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Barrel ageing is an important step in the winemaking process. It is also used for certain other alcohols, such as some specialty beers. During the barrel ageing process, the wine mellows, becoming more complex and pleasant to drink. Different types of barrels are used, depending on the wine, and the wine may age for varying amounts of time as well. Decisions about the mechanics of the process are made by the wine maker.
When wine is made, grapes are pressed and then allowed to ferment, often in stainless steel tanks. Once the wine has been sufficiently fermented, it is “racked,” or pumped out of the barrels and filtered to remove the yeast, arresting the fermentation process. After racking, the wine is far from finished. It has a raw, aggressive, intense flavor. Barrel ageing allows the wine to settle, creating the rich and complex flavors which most people associate with wine.
The practice of barrel ageing is ancient. Wine makers before the birth of Christ understood that resting wine produced a better final product. The barrels were also easier to handle and ship, making wine a major export of regions which were capable of supporting grapes. During the barrel aging process, the wine is stored in cool, humid caves to minimize evaporation. Controlled oxidation of the wine also occurs, changing the flavor and texture of the wine.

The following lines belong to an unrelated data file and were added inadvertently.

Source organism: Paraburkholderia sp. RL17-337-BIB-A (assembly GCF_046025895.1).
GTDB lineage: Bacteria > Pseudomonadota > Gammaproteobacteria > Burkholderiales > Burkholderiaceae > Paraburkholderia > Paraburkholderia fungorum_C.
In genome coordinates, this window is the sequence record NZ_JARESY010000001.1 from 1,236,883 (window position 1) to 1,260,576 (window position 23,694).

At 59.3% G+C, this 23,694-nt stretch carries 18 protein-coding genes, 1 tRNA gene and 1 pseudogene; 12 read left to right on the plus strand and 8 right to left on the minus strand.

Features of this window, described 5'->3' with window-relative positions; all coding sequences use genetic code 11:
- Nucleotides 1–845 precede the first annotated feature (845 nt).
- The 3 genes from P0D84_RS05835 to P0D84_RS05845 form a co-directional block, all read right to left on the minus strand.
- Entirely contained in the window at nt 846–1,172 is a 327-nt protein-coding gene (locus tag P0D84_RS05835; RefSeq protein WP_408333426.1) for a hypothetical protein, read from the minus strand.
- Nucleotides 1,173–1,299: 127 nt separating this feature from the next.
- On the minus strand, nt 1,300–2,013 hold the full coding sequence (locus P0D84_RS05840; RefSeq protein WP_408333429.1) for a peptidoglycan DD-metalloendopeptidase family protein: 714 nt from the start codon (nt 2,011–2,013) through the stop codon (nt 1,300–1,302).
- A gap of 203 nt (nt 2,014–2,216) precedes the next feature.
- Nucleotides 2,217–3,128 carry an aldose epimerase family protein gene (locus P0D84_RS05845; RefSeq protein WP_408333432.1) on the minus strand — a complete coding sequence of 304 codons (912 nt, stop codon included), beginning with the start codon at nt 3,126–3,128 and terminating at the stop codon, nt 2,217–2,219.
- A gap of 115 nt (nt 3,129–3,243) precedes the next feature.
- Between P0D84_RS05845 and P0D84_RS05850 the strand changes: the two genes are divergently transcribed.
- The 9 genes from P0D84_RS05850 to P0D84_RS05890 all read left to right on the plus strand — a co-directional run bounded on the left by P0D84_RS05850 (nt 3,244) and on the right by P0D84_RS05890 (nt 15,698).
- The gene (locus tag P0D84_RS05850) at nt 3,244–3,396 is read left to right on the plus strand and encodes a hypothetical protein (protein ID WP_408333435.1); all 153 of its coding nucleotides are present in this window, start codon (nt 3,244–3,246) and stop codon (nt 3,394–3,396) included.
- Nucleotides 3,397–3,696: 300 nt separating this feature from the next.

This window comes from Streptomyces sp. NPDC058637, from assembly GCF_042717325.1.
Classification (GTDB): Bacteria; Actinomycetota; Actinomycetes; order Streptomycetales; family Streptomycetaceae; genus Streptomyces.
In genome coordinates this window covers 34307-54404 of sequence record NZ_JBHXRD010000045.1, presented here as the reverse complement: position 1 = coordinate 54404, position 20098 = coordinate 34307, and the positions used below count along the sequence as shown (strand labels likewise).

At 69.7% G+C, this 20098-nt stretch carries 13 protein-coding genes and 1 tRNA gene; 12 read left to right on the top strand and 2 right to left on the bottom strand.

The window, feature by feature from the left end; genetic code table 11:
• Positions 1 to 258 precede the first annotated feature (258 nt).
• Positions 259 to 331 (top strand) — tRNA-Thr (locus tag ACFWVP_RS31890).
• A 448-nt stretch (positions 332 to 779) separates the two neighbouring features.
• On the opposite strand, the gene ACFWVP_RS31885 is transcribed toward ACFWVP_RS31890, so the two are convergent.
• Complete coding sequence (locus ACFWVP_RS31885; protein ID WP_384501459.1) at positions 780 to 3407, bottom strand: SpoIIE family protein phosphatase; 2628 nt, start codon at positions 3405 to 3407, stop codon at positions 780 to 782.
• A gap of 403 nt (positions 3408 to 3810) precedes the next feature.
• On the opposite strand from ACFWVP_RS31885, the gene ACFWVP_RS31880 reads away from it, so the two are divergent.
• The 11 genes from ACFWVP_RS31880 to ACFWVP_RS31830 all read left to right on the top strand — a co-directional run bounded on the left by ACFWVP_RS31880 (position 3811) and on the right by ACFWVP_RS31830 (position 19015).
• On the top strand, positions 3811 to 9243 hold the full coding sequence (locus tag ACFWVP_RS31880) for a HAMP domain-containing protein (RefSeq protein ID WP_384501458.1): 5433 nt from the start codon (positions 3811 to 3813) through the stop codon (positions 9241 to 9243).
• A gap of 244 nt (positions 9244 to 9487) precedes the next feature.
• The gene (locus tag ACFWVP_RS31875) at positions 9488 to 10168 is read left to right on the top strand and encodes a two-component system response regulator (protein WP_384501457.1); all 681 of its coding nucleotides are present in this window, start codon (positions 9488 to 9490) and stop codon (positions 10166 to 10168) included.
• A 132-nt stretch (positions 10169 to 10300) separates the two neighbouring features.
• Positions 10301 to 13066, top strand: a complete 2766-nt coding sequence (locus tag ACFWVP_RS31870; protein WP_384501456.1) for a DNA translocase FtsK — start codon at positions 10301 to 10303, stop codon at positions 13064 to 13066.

Several different types of barrels are used. In many instances, wine is barrel aged in oak barrels, which change the flavor profile of the wine as it ages. Barrel ageing which takes place in oak barrels will yield a more tannic wine, as the tannins in the oak leach out. The wine may also have flavors of earth, vanilla, and humus, again courtesy of the oak. The oak itself changes over time, ultimately becoming “neutral,” meaning that it will not have an impact on the flavor of the wine. Cement and stainless steel barrels are also used for neutral aging.
People who are knowledgeable about wine often ask how it was aged. Many wineries publish profiles of their wines which include information about the barrel ageing process. The profile typically states what kind of barrel was used and how long the wine was aged. If the barrel is made from wood, American and French oak are the two most common choices for barrel ageing, although other aromatic woods may be used for unique wines.
The winemaking process is extremely complex, and barrel ageing is only one part of it. The wine maker must also be able to select the best grapes, and the winery crew must handle the grapes and wine well throughout the manufacturing process. When winemaking goes awry, the unpleasant results are readily detectable to consumers.
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